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Re: implementation strategy (was Re: Working Group Proposal)

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From:
Bennett Todd
Date:
July 20, 2000 14:35
Subject:
Re: implementation strategy (was Re: Working Group Proposal)
Message ID:
20000720173420.K494@oven.com
I realize you weren't asking me, but if I may be forgiven for
answering despite that:

2000-07-20-15:42:04 John Tobey:
> Joshua N Pritikin:
> > For what it's worth, I think it would be cool to support guile.
> 
> 1. using (explicit) refcounts or mark-and-sweep all-the-way-baby?

Surely using Scheme's own GC. When you backend onto Scheme, GC is
Somebody Else's Problem.

> 2. Why??

Well, for starters, see (1.):-).

And for another, if Guile's designers' claims are true, Scheme is
an exceptionally easy language to back-end onto. And I can easily
believe, or at least fantasize, that it would make a terrific
intermediate language for subsequent code analysis to optimize,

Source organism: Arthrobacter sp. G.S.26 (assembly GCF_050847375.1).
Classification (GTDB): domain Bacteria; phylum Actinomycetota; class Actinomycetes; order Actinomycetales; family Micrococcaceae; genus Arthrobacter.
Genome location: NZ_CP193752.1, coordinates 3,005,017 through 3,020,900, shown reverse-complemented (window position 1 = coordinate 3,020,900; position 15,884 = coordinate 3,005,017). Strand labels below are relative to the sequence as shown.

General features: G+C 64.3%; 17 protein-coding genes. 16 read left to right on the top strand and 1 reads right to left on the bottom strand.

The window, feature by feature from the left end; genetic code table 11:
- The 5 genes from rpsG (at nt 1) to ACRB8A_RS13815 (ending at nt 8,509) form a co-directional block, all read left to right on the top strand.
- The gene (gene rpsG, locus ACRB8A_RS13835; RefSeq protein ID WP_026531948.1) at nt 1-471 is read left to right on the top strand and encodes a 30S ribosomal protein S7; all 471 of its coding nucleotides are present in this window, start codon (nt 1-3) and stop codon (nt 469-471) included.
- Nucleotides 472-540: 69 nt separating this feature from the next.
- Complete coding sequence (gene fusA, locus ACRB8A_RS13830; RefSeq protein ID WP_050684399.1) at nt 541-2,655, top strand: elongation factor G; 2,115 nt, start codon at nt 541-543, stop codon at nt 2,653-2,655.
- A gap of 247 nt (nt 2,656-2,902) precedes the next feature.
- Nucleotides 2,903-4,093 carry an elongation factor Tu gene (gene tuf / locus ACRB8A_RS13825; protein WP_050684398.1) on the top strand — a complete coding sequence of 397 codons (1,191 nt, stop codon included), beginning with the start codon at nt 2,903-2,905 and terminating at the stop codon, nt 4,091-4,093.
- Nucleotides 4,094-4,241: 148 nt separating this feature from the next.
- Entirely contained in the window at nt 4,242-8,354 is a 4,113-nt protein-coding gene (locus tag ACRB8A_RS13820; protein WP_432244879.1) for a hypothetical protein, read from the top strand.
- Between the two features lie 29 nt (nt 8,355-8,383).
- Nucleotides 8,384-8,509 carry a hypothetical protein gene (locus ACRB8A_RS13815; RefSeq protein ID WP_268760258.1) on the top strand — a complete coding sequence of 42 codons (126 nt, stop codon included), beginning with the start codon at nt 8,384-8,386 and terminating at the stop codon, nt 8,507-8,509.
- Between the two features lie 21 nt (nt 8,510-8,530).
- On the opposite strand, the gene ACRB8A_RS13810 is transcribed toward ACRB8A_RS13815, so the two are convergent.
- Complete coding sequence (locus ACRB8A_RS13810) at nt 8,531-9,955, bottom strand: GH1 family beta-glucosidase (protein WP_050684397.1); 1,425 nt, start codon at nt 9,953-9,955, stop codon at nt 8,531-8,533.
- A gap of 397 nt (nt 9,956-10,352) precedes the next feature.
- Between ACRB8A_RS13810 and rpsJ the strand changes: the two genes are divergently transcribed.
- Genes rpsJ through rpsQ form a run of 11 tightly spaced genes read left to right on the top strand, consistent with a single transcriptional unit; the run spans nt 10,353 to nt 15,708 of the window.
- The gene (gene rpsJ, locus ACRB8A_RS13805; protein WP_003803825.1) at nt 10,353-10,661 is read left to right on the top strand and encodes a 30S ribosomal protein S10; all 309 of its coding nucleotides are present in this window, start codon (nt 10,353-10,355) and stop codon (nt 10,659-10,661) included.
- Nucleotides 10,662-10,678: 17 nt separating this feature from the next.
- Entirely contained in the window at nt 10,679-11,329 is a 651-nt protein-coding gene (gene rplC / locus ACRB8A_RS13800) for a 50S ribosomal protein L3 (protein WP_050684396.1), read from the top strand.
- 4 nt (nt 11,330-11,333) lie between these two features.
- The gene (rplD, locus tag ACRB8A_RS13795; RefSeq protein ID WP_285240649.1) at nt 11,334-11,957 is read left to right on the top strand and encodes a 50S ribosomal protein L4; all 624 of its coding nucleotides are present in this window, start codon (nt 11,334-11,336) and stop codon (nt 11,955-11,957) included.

and I have the impression (although I can't cite references) that
it's accumulated a great track record for embedded uses where it's
providing the glue, and low-level libraries are doing the grunt,
which sounds like a match for this job.

And there are compilers available, which would give an alternate
route to executable binaries, which could be useful, and would
certainly be entertaining to some of us.

And there's QScheme, which I've not played with yet, but if it lives
up to its hype it might for the basis for a compile-and-go Perl that
runs faster than anything we could come up with trying to do the job
ourselves; certainly it claims exceedingly impressive performance
characteristics. The key would be in the quality of scheme code
generation we can pull off, of course.

-Bennett

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